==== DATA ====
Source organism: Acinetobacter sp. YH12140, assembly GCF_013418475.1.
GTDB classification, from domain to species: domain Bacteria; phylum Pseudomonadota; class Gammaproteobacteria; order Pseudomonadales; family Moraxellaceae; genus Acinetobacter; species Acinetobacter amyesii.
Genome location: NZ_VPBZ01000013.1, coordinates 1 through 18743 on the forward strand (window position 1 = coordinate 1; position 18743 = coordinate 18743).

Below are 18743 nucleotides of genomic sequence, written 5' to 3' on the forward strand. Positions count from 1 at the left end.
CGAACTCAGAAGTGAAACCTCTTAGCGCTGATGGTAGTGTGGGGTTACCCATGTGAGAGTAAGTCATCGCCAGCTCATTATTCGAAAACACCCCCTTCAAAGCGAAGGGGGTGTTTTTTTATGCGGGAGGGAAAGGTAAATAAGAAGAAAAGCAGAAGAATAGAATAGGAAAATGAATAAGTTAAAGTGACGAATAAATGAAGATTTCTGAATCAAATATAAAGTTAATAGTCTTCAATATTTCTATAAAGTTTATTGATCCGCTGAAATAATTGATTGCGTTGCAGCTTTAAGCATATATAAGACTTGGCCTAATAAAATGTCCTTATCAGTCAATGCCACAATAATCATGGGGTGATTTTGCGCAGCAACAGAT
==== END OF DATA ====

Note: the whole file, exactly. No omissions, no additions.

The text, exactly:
Source organism: Acinetobacter sp. YH12140, assembly GCF_013418475.1.
GTDB classification, from domain to species: domain Bacteria; phylum Pseudomonadota; class Gammaproteobacteria; order Pseudomonadales; family Moraxellaceae; genus Acinetobacter; species Acinetobacter amyesii.
Genome location: NZ_VPBZ01000013.1, coordinates 1 through 18743 on the forward strand (window position 1 = coordinate 1; position 18743 = coordinate 18743).

Below are 18743 nucleotides of genomic sequence, written 5' to 3' on the forward strand. Positions count from 1 at the left end.
CGAACTCAGAAGTGAAACCTCTTAGCGCTGATGGTAGTGTGGGGTTACCCATGTGAGAGTAAGTCATCGCCAGCTCATTATTCGAAAACACCCCCTTCAAAGCGAAGGGGGTGTTTTTTTATGCGGGAGGGAAAGGTAAATAAGAAGAAAAGCAGAAGAATAGAATAGGAAAATGAATAAGTTAAAGTGACGAATAAATGAAGATTTCTGAATCAAATATAAAGTTAATAGTCTTCAATATTTCTATAAAGTTTATTGATCCGCTGAAATAATTGATTGCGTTGCAGCTTTAAGCATATATAAGACTTGGCCTAATAAAATGTCCTTATCAGTCAATGCCACAATAATCATGGGGTGATTTTGCGCAGCAACAGAT